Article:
Last week we wrote a post about the fact that fairly often the changelogs of plugins don’t mention that a version includes a security fix. For that reason it is important to keep your plugins up to date all the time (our Automatic Plugin Updates plugin can handle that for you). Even when the changelog mentions that a security vulnerability has been fixed it isn’t always clear what exactly was fixed. In terms of alerting people that they need to update the plugin that doesn’t make a difference, but it does if you are dealing with a hacked website with outdated plugins or you are in an environment where you need to review the possibility the website might have been impacted by the vulnerability before it was patched.
To give you an example of this, let’s take a look at the case of a vulnerability in two plugins that we found and has just been fixed today. In the changelog for both impacted plugins, Social Media and Share Icons (Ultimate Social Media) and Social Media, the change is listed as:
Corner case vulnerability fixed
If you haven’t heard of a “corner case vulnerability” you are not alone, as we hadn’t heard of anything referenced as that and a Google search of the phrase in quotes pulled up a total of 33 results. We also are not sure how that would description matches the issue. In the Wikipedia a corner case is described as:
In engineering, a corner case (or pathological case) involves a problem or situation that occurs only outside of normal operating parameters—specifically one that manifests itself when multiple environmental variables or conditions are simultaneously at extreme levels, even though each parameter is within the specified range for that parameter.
The vulnerability, which is described in more detail here, allowed anyone logged in to WordPress to delete any WordPress option through an AJAX accessible function in the plugins due to a lack of two security checks as to whether the requester should be able to access the function and failure to limit what options could be deleted. We can vaguely see where the description of as a corner case vulnerability could come from that, but we think our description as an authenticated option deletion vulnerability is much clearer. With our service you would not only get that clear that clearer descriptor when looking at what vulnerabilities have existed in the plugins on a website, but you also provided with a link to the details of the vulnerability as well as the range of plugin versions that are vulnerable (something that similar services don’t provide).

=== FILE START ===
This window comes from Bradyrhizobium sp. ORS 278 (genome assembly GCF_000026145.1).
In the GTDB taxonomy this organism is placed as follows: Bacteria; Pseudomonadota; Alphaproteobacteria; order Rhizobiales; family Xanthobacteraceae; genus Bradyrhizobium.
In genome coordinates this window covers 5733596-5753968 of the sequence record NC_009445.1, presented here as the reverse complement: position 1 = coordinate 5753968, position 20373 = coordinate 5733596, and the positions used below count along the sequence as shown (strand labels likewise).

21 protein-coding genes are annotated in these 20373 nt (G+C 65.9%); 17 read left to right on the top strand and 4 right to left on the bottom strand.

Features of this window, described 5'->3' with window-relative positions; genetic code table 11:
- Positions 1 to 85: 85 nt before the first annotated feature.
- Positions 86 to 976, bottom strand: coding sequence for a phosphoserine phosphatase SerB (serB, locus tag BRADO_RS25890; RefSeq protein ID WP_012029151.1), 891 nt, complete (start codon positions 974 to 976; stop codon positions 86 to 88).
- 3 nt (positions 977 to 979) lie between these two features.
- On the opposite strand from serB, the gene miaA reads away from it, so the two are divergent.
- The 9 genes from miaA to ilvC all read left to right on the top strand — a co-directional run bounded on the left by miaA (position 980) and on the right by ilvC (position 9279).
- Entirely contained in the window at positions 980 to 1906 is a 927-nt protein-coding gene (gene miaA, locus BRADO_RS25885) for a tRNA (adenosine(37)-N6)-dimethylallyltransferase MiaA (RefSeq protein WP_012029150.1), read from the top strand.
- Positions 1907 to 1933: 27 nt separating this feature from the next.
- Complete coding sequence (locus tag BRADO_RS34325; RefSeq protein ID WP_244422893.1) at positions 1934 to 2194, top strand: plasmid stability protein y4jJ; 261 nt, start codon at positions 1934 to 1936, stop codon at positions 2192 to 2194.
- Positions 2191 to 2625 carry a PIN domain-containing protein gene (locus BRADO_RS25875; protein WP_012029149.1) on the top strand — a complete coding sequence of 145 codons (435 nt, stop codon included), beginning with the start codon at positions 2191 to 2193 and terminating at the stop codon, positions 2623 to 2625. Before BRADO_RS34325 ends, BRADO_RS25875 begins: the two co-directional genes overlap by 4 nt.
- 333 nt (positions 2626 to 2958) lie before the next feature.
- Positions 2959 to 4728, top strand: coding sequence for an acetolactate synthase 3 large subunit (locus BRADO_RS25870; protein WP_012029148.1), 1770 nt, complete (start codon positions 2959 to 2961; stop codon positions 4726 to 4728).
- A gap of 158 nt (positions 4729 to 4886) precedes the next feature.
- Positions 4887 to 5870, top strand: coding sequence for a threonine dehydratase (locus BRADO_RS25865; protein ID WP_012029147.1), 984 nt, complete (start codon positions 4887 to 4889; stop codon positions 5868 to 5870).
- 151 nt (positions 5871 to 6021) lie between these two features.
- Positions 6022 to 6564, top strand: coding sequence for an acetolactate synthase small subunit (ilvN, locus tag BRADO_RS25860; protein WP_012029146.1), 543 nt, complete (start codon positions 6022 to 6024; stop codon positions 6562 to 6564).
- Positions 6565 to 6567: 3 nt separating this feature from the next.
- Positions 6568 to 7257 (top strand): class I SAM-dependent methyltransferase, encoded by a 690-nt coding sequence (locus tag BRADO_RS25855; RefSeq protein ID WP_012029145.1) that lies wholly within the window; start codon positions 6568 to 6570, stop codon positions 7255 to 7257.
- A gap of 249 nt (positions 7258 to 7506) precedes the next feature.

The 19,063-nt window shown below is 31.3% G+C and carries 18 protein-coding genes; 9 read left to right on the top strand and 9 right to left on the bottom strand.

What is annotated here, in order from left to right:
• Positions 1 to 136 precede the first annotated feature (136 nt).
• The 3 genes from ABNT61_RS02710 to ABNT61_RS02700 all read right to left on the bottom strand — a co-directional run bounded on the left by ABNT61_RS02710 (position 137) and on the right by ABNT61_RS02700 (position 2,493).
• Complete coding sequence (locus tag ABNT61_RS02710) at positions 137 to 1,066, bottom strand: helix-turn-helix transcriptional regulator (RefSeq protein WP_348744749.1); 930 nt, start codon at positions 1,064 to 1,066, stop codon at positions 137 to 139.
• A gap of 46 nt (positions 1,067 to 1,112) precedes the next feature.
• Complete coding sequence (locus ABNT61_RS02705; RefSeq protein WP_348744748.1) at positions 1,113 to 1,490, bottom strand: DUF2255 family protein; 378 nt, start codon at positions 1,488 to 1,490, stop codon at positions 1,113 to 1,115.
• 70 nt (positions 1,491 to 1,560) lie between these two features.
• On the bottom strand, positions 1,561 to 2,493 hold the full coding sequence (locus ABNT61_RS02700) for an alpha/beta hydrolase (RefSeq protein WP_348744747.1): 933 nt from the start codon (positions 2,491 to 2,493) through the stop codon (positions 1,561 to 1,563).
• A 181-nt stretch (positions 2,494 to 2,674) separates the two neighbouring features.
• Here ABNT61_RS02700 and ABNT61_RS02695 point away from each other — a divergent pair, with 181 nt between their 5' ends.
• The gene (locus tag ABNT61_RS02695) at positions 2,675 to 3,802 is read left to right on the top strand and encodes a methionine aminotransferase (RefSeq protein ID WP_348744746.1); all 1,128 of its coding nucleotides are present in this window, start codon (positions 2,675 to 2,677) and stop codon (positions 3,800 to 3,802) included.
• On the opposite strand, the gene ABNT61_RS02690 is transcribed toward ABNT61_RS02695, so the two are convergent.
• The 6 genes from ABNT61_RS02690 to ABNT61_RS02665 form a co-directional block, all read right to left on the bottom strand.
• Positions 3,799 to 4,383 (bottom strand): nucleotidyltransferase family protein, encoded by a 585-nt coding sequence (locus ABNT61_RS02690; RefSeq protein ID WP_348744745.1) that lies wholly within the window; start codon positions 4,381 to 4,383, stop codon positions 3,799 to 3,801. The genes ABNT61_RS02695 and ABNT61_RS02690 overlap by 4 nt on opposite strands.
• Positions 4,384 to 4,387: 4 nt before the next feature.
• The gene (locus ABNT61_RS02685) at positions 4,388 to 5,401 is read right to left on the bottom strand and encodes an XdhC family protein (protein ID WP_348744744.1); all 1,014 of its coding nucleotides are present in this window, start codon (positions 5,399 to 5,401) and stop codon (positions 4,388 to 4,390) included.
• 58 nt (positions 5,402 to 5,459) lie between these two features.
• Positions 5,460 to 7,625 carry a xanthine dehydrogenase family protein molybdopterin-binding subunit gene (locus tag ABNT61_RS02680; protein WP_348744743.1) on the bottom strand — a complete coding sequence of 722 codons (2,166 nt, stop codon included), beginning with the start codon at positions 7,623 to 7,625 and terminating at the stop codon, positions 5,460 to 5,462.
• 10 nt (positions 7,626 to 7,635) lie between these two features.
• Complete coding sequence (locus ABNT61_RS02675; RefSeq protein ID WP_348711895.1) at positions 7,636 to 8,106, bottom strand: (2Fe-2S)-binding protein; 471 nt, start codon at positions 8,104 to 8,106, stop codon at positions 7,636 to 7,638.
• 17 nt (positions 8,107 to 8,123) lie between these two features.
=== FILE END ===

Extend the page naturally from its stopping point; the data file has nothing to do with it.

The problemswith accurate descriptions of vulnerability don’t stop with changelogs. We recently added an older vulnerability in the Tera Charts to our data, in the report of the vulnerability it is listed as a local file inclusion vulnerability, which is a vulnerability that causes a file to be included. That is, the code in the included file is run. In reality the vulnerability was an arbitrary file viewing vulnerability, which allows you to view the contents of a file. Those two types of vulnerabilities are superficially similar looking when exploited, but they are very different in their impact. With our service instead of having to dig around for the details of plugin vulnerabilities to determine if the type of vulnerability listed in the report is accurate, we have already done that for you, so you can focus on the rest of what you need to do. You also don’t need to worry about our data including false reports of vulnerabilities, since we test out each vulnerability before adding it.